Welcome To The New League Of Leakers — Courtesy Of Edward Snowden
from the courage-is-contagious dept
Whistleblowers are hardly a new phenomenon — Wikipedia lists dozens of the more famous ones, going back to the 18th century. There have also been important government whistleblowers before — people like Daniel Ellsberg, William Binney, Thomas Drake and John Kiriakou. Chelsea Manning‘s leak was on a huge scale, and garnered enormous media attention. And yet there is no doubt that it is Edward Snowden who has really changed the whistleblowing world most dramatically.
Because of what he leaked, and the way he leaked it — the fact that he has evaded arrest, and is still free, even if living a somewhat circumscribed existence in Russia — Snowden has ignited debates at multiple levels. As well as the obvious ones about surveillance, privacy, power and democracy, there’s another one around whistleblowing itself, which has already had important knock-on effects. Evidence of that comes in an interesting post by Bruce Schneier, where he tots up the likely number of leakers that have recently started to provide information about the US intelligence community. Alongside Manning and Snowden, he thinks there are probably five more:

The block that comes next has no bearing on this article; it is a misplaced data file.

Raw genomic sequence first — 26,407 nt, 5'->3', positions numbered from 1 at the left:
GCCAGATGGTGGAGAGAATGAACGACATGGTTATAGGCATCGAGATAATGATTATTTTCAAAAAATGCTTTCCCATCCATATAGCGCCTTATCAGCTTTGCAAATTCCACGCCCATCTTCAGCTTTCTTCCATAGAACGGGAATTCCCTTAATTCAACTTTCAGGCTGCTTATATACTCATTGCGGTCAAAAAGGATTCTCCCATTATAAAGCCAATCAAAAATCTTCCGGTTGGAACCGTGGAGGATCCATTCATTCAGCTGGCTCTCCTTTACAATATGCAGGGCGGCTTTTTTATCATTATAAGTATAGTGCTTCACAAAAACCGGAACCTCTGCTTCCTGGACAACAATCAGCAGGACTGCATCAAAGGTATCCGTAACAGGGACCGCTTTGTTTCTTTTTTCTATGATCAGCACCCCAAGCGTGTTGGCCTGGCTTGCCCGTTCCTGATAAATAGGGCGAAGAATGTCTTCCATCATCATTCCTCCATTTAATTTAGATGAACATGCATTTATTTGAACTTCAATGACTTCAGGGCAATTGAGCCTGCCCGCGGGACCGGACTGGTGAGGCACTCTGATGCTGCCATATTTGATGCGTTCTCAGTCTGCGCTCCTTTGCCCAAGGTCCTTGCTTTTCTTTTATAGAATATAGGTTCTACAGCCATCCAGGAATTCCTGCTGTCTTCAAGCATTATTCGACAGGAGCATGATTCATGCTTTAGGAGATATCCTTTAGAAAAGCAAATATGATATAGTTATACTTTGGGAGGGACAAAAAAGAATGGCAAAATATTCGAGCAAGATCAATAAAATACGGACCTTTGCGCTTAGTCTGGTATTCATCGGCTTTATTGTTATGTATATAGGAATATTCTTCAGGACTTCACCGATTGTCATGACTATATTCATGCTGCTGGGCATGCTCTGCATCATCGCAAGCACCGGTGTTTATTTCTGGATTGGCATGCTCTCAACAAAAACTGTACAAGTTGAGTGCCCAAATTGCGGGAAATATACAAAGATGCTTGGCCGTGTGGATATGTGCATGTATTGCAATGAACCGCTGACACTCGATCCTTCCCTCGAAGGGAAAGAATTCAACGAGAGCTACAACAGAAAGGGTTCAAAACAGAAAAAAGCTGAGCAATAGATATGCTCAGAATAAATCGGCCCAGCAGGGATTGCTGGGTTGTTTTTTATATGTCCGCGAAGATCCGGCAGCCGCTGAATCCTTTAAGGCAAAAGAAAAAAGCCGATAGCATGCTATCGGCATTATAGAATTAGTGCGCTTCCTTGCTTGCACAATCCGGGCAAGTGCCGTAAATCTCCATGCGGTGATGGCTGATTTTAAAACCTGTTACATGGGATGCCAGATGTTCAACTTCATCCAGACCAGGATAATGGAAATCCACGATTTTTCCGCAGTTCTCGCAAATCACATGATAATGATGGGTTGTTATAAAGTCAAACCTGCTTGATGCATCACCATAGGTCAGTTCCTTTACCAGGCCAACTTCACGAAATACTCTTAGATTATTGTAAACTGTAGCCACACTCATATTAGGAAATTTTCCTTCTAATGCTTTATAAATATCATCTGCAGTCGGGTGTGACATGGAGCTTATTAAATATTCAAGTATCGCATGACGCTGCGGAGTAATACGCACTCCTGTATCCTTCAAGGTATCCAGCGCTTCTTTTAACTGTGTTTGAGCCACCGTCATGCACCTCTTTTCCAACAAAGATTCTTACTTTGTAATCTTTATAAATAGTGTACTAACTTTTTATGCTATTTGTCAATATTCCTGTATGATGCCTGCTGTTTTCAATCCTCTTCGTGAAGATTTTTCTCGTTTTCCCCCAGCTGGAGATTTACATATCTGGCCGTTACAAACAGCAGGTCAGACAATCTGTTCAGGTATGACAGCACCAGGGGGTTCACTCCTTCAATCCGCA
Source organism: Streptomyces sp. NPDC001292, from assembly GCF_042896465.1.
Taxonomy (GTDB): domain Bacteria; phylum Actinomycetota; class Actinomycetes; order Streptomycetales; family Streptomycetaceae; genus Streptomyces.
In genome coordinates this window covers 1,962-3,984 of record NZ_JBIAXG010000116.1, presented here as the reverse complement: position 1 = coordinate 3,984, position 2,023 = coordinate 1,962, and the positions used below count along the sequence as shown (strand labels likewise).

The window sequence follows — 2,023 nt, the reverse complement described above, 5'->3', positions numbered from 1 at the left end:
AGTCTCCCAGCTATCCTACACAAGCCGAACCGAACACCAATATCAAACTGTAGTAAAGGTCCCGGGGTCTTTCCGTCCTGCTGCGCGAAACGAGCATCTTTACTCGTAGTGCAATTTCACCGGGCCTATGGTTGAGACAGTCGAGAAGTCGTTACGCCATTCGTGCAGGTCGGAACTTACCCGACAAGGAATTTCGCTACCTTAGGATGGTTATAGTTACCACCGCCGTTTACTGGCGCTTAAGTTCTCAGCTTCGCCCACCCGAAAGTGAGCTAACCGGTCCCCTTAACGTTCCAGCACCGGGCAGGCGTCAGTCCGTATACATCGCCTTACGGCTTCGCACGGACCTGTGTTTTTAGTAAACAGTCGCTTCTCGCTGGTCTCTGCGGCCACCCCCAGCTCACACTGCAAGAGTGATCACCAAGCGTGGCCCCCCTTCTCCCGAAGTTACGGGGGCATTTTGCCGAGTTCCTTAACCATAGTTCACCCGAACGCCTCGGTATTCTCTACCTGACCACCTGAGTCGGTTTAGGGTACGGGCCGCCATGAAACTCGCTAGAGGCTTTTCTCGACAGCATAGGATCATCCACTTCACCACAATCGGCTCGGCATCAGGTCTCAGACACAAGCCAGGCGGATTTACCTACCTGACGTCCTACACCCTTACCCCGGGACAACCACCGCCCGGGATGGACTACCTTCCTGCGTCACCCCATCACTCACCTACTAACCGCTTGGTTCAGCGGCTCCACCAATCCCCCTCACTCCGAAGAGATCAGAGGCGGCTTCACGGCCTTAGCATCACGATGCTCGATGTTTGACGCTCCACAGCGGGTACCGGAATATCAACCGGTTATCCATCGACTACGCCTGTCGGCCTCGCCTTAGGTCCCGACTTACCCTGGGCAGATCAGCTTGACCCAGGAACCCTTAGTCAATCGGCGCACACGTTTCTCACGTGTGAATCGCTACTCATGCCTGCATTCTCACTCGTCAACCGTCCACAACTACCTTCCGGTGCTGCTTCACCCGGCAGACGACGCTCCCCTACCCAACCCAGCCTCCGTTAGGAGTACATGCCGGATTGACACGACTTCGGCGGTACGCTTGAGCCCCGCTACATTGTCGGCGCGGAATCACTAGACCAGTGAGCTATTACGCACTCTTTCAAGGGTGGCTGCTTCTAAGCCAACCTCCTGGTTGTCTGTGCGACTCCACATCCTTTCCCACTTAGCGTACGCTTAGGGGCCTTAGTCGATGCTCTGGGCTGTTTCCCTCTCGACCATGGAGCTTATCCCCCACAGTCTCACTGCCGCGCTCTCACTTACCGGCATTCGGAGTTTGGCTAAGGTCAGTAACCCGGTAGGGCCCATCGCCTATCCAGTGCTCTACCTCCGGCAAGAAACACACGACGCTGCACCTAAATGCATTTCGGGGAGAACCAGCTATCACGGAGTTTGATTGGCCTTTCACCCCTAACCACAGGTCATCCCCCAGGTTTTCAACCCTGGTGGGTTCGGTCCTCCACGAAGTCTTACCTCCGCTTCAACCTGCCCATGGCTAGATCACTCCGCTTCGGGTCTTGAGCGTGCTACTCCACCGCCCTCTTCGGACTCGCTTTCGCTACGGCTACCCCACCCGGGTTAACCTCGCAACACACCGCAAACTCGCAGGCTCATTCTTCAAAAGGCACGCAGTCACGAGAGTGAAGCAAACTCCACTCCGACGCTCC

Leaker #3: The person who leaked secret documents to Jake Appelbaum, Laura Poitras and others in Germany: the Angela Merkel surveillance story, the TAO catalog, the X-KEYSCORE rules.
Leaker #4: “A source in the intelligence community,” according to the Intercept, who leaked information about the Terrorist Screening Database, the “second leaker” from the movie Citizen Four
Leaker #5: Someone who is leaking CIA documents.
Leaker #6: The person who leaked secret information about WTO spying to The Intercept and the New Zealand Herald
Leaker #7: The person who just leaked secret information about the U.S. drone program to The Intercept and Speigel.
Schneier’s post gives links for all those stories, as well as his reasons for thinking they are likely to be separate people (although he notes numbers 3 and 7 might be the same person.) As he concludes:
Way back in June 2013, Glenn Greenwald said that “courage is contagious.” He seems to be correct.
It’s almost as if people taking extremely high risks to leak important information about dubious activities by the US intelligence community has become normal. That’s really pretty remarkable, and show just how big Snowden’s impact has been.